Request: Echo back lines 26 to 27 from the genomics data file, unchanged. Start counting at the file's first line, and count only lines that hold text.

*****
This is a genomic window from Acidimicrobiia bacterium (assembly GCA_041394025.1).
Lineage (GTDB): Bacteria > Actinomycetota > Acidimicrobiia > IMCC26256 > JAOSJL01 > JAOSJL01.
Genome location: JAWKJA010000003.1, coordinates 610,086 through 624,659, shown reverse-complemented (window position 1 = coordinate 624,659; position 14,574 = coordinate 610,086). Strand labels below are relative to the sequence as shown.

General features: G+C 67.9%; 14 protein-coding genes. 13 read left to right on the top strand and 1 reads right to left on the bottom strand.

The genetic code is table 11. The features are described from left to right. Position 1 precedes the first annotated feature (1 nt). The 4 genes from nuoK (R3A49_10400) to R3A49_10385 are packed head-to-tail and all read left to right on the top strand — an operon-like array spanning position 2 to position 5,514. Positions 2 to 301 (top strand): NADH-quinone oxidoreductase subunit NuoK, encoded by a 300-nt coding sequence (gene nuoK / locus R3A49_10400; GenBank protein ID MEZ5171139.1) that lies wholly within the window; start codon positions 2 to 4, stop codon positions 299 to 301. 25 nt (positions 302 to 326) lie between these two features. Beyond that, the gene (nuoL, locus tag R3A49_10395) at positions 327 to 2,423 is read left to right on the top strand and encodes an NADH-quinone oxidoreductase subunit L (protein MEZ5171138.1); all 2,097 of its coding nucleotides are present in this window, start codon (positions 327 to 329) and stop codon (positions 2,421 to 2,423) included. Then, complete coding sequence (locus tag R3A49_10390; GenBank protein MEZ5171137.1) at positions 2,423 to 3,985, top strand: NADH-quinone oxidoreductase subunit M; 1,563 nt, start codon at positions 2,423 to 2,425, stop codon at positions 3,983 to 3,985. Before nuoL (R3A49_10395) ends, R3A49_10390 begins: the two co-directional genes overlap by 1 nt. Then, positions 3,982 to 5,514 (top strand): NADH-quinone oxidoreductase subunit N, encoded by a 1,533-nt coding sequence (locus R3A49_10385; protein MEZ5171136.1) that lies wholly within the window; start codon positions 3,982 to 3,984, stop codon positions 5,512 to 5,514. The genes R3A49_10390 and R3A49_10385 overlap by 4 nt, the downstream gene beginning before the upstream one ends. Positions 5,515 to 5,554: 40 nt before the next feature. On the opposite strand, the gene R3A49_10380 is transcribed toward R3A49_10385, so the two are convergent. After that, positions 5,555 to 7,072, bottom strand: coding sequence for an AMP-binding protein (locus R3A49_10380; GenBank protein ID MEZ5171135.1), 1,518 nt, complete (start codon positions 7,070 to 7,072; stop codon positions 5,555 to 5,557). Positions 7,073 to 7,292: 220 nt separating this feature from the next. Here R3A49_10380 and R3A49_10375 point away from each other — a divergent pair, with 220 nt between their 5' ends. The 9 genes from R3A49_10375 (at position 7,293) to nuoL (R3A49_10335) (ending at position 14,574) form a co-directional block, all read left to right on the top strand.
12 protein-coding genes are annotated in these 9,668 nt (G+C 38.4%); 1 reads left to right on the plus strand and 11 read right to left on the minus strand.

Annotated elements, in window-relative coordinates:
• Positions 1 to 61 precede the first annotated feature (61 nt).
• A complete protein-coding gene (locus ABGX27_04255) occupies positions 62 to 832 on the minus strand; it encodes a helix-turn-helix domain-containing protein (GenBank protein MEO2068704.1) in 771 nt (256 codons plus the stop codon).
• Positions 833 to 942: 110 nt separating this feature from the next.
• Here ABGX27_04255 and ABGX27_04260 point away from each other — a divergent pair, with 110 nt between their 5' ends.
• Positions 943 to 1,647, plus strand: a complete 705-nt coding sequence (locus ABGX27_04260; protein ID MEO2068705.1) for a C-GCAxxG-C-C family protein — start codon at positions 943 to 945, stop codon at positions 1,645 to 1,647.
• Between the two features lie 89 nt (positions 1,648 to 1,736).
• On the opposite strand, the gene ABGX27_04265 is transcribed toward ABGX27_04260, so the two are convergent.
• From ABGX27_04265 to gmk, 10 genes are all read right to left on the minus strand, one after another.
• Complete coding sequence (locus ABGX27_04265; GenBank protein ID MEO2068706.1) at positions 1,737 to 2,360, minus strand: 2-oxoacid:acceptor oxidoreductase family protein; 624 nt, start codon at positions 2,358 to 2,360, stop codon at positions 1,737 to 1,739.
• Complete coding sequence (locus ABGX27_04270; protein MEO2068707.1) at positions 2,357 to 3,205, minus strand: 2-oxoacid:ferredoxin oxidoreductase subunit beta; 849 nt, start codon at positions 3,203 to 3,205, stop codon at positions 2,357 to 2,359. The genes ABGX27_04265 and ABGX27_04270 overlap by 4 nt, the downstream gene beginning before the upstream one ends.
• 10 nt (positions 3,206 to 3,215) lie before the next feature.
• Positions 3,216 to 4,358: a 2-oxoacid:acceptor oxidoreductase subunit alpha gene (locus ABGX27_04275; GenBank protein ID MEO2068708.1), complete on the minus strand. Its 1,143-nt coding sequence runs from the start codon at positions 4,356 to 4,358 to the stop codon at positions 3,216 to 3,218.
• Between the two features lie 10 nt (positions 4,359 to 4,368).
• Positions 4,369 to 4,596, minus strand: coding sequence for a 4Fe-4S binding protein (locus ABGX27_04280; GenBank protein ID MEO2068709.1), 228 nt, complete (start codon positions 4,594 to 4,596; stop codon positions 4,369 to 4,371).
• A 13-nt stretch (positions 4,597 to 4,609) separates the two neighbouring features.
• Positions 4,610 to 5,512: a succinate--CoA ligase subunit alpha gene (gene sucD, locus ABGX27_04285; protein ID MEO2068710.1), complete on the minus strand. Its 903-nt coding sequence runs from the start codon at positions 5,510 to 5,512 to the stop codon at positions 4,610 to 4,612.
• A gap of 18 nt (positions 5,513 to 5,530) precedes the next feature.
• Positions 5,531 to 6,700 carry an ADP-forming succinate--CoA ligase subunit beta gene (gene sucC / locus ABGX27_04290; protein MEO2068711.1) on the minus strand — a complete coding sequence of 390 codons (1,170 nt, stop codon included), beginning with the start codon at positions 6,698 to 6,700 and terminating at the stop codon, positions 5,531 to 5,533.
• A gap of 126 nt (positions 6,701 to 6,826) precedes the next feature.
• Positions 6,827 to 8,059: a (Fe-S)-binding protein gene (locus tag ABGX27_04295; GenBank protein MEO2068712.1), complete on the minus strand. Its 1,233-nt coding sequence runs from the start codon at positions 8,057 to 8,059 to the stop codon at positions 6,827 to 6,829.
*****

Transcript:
• A gap of 126 nt (positions 6,701 to 6,826) precedes the next feature.
• Positions 6,827 to 8,059: a (Fe-S)-binding protein gene (locus tag ABGX27_04295; GenBank protein MEO2068712.1), complete on the minus strand. Its 1,233-nt coding sequence runs from the start codon at positions 8,057 to 8,059 to the stop codon at positions 6,827 to 6,829.